An Introduction to Film Budgeting

After my first Live On-Line Training session (Tues Feb 23/10), I had a few very good questions from an attendee. The purpose of the 1st on-line session was: “An Introduction to Film Budgeting” and her questions are relevant to anyone not used to film budgeting, so I’m sharing it here on my blog.
Below are her questions, in italics, and my answers.
________________________________________________________________________________
Thank you for tonight’s class.  I am learning so much!
You mentioned you were giving out the EP Budgeting file for “No Big Deal”, could you send that to me too?  I have EP Budgeting.
I have questions from Class 1:

1.  Which title is standard – UPM or Line Producer? And what is producer doing during production? Is there always a Line Producer and a Production Manager on every large project? What is the difference between a production manager and a production supervisor?

The Line Producer and UPM are very often the same person. The status of Line Producer is senior to UPM, but the UPM must be a hired position because it’s a DGA requirement. So I’ve often seen where a UPM is hired and registered with the DGA, then that same person calls themselves the Line Producer. On a large show, like “Shall We Dance” there was both a Line Producer and a UPM, but on anything smaller than that the two roles are folded into one – probably because of the overlapping of so many of their functions.

2.  How do you budget for holidays if you don’t know the time of the year when the shoot will be?

When doing a budget you have a stretch of time in mind and can estimate the number of holidays that will be coming up. I did one budget for Walden Entertainment where they weren’t sure when they would be shooting it, but because it was a 60 day shoot they advised me to just budget for 2 holidays. Once Prep starts, of course you know the shooting schedule and you can enter the exact number of holidays that will fall during the shooting period.

3.  You mentioned a line item “interest charges of several hundred thousand dollars” – interest on what?

That would be the interest charges on any bank loans. Almost all independent films need to get a loan from some kind of lending institution to put together their financing for the film production. For example, depending on the type of Tax Incentive program offered by the State where you are producing the film, it’s very possible to go to the bank for a loan against the expected Tax Incentive. It’s common to put all of the financing charges into that film production’s budget.

4.  Resales and tax incentive returns are considered bonuses – where/to who does that “reimbursed” money go?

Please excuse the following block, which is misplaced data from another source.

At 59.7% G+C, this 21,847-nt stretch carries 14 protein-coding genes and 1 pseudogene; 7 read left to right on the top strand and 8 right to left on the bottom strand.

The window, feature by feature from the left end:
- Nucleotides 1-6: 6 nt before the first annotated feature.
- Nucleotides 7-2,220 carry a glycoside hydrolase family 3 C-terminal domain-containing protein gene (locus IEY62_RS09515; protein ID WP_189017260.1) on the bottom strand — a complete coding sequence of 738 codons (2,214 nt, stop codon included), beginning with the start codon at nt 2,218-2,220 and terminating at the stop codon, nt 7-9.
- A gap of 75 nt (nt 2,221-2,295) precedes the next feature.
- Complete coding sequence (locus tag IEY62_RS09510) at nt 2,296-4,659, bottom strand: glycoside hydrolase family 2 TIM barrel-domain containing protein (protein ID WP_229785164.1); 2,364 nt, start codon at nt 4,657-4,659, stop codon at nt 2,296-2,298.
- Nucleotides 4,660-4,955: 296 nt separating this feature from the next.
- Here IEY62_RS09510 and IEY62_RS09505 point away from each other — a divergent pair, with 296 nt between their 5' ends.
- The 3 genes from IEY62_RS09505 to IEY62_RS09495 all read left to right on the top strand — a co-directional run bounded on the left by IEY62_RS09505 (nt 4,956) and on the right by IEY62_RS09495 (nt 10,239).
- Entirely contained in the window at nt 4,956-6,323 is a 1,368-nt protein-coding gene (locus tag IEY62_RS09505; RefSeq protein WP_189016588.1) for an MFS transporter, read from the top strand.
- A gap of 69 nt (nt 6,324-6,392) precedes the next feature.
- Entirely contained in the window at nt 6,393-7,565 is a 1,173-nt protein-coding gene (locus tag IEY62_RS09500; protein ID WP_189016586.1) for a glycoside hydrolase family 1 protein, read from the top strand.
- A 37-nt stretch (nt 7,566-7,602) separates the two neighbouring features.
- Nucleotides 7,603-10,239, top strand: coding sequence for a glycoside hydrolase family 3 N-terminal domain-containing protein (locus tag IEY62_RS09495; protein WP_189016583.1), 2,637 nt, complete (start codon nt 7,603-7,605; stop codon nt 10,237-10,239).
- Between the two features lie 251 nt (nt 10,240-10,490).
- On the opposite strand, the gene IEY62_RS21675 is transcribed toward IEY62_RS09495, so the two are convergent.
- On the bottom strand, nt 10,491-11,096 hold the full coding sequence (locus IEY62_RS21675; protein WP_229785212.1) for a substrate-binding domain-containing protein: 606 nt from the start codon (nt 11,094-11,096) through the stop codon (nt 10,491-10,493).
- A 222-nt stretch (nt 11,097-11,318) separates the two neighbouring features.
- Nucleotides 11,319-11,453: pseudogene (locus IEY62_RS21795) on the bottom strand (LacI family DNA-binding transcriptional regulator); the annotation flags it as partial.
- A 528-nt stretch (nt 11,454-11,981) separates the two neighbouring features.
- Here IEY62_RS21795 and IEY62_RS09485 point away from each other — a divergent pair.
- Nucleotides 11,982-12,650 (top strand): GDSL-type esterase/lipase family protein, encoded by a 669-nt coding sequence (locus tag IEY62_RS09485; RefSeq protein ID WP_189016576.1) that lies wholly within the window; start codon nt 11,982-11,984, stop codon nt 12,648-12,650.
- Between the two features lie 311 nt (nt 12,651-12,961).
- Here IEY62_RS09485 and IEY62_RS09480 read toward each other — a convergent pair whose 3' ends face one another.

The reimbursed funds always go to the shell company set up to produce the film in that particular State, and the shell company is owned and controlled by the Independent Film Company who are also putting together the financing for the film – the financing is usually pulled from various sources, including a bank loan against the future State Incentives. (Not sure if you know this already, but a shell company is created for every independent film production with the intention of using that shell company as a separate entity to capture all the costs associated with that film production).
– While doing the budget in Prep an estimate will be made of the State Tax Incentive and that estimate will be used to raise financing (the rules of what can be financed vary from State to State). I have seen smart Line Producers and UPM’s recalculate the Tax Incentives during the production to update the Tax Incentive estimates. If the Tax Incentive estimates go up, then the Line Producer says – “Mr. Independent Film Company, you’re getting more money back than we thought so we would like to spend that additional amount and go over the locked-budget accordingly”. The producers and financiers hate that kind of thing because there’s still a lot of uncertainty in estimating things like that, such as audit fees, State disputes over the rules, any bank loan interest charges, etc, as well as their own overheads to cover.

5.  Deferment – you made an entry for the exec prod’s $400K but not for the lighting package, why, doesn’t it need to be noted?  And how can you keep deferments from muddying the water in your variance column when you are trying to balance the budget day to day?

I was making an entry to the budget to update it just to show how the producer’s fees were deferred. I wanted to show that it could be in the budget but not in the cashflow – so, all would could see that deferrals are always put in the budget, but may, or may not, be in the cashflow, depending on when the deferred amount had to be paid. (Note: the cashflow worksheet is used by the Independent Film Company when arranging financing for the production so it’s important that payments that are put off until the post period are noted on the cashflow for when they’re due, or if the deferral is right off the map and not due until some cash in excess of loans and costs start happening.)
– To answer your question on how to the variance column – normally the deferments are already in the locked budget, so there would be no additional entries to make, thus no problems with the variance column.

Thanks a lot for your Q’s. I’ll share them with the other attendees.

See you in tomorrow night’s class.
All the best,
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About filmproduction
I have worked in the film production industry since 1985, working on over 50 different productions of every size in 6 different countries. My self-published book, "Walk The Talk" is written in an easy to read manner for film students and working professionals who haven't had the chance to learn how to 'Direct the Money'.

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